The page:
for National Geographic News
Now even the skeptics agree that the ivory-billed woodpecker lives. The proof? Audio recordings of the birds' telltale knocking that suggest there are at least two ivory-bills living in an area of Arkansas swamp forest.
The new evidence comes some three months after researchers announced to the world that an ivory-billed woodpecker, a bird thought extinct for 50 years, had been seen in the Big Woods region of Arkansas.
The rediscovery of (Campephilus principalis) was hailed as the birding-world equivalent of finding Elvis alive.
The original identification rested on analysis of brief and blurry video footage of an ivory-bill recorded last year.
Last month three ornithologists said they planned to challenge the video evidence, arguing that the bird shown was actually a pileated woodpecker, a much smaller but otherwise similar-looking species.
This week, however, the experts made an about-face after listening to the new recordings. Richard Prum, a Yale University ornithologist who led the skeptics, said the tapes are conclusive.
"We were very skeptical of the first published reports and thought that the previous data were not sufficient to support this startling conclusion," he said. "But the thrilling new sound recordings provide clear and convincing evidence that the ivory-billed woodpecker is not extinct."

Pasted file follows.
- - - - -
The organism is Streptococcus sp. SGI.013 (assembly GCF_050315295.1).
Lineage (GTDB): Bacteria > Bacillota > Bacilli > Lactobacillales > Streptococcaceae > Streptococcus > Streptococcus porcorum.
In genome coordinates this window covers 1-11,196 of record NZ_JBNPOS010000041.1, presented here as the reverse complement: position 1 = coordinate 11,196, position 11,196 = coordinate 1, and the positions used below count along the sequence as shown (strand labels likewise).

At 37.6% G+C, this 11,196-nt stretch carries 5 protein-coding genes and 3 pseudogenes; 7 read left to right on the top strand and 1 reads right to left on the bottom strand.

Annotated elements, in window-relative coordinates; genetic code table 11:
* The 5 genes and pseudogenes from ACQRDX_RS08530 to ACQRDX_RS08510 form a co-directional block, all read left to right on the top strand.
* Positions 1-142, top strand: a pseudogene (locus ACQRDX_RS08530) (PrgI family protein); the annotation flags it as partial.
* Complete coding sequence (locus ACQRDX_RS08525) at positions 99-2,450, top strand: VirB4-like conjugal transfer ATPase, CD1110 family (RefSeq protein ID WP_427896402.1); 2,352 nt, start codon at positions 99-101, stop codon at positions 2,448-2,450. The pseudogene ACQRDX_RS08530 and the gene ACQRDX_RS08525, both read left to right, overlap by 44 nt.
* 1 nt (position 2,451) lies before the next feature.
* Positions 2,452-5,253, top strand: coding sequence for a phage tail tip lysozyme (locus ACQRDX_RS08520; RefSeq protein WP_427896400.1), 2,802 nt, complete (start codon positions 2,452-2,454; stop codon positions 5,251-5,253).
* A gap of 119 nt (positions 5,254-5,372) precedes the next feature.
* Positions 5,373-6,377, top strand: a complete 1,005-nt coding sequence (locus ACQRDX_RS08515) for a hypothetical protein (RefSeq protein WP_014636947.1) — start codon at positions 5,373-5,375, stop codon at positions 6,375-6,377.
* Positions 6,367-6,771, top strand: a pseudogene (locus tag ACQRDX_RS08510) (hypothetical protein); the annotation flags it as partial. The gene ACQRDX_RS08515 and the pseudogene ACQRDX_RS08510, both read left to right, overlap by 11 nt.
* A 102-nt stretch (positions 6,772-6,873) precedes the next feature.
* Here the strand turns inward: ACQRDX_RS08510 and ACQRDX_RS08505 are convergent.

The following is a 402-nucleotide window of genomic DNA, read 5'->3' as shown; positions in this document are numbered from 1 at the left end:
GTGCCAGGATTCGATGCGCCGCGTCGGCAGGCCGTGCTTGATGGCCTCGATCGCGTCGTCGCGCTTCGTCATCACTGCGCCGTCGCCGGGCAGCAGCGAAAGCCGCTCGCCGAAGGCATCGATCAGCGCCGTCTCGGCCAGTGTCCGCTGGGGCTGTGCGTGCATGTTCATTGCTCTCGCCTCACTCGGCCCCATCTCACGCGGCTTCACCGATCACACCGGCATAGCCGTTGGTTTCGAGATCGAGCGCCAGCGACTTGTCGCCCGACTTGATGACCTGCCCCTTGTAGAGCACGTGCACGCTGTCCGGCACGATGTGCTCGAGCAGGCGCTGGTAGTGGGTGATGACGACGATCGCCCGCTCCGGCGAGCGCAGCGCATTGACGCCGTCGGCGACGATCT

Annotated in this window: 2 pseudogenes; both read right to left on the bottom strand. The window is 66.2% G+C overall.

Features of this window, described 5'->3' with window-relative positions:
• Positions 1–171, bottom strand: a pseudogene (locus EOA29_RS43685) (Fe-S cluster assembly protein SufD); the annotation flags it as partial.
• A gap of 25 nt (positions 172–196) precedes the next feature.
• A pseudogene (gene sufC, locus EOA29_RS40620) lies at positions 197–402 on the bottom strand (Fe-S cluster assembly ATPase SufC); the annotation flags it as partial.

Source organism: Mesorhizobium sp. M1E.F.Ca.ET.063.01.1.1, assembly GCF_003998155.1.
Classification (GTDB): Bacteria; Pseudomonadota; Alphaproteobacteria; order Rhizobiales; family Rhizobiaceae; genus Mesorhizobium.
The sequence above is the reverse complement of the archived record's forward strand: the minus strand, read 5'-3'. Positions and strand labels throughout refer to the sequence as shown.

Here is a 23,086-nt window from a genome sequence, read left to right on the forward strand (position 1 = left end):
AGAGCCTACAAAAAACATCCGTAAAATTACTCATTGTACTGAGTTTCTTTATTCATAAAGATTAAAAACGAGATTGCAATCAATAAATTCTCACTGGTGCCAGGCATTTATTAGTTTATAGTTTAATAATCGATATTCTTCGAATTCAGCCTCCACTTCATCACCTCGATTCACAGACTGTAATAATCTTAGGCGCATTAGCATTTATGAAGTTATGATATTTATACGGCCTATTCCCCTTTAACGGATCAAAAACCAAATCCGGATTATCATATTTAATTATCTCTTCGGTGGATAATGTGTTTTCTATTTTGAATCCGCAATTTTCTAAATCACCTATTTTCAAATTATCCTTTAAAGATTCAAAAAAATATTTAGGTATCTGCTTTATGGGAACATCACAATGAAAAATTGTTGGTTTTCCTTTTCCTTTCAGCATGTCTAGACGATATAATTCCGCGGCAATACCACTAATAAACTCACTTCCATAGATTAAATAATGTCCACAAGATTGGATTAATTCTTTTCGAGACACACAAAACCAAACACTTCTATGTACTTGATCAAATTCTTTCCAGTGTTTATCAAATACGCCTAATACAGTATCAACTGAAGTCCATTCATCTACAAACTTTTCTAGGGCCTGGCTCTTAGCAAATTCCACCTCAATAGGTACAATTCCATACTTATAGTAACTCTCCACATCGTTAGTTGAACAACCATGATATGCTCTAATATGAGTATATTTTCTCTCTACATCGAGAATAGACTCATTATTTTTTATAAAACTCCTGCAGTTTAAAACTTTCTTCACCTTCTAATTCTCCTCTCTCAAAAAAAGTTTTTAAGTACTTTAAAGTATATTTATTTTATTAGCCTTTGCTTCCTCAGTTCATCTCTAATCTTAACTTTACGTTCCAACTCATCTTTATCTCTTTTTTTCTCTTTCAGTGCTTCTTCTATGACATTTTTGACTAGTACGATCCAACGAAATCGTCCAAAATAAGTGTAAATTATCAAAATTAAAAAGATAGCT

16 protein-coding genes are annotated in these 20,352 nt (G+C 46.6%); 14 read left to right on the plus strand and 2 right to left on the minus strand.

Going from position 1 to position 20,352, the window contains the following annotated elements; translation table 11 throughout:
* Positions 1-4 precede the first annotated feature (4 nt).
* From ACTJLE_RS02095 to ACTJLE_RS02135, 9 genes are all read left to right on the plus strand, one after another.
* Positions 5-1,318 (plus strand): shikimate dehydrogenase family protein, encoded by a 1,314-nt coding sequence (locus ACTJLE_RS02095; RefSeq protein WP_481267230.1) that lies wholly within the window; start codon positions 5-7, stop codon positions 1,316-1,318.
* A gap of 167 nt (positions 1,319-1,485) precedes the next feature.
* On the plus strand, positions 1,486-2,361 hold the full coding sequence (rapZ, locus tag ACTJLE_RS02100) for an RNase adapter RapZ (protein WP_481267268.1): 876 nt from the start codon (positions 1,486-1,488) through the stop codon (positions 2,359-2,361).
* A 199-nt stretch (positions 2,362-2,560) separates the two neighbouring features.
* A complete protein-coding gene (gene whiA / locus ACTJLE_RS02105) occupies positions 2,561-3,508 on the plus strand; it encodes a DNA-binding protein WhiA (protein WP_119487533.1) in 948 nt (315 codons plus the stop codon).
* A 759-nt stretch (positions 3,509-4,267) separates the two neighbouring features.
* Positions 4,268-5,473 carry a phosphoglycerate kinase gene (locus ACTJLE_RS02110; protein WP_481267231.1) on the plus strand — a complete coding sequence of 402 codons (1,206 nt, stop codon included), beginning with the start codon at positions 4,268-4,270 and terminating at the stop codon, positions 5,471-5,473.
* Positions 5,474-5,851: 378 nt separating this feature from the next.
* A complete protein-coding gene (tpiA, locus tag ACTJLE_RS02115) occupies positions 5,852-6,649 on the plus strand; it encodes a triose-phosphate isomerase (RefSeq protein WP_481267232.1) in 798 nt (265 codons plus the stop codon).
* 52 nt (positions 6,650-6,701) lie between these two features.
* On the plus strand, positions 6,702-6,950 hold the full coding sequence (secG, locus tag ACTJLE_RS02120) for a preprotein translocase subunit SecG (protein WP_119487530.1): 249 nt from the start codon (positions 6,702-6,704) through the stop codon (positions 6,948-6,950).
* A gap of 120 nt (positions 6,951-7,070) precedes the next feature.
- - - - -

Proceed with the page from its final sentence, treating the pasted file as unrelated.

Prum says the unpublished recordings include a series of distinctive "kent" call notes and an exchange of telltale "double raps" between two individual ivory-bills.
Fellow former skeptic Mark Robbins, of the University of Kansas, says the rapping sounds are similar to those made by ivory-bill relatives native to Central and South America.
The sounds were recorded in January in Arkansas's White River National Wildlife Refuge and Cache River Refuge, according to Scott Simon, director of the Nature Conservancy in the state.
Both refuges lie in the Big Woods region, a 550,000-acre (220,000-hectare) corridor of forested swamps and floodplain in the Mississippi Delta.
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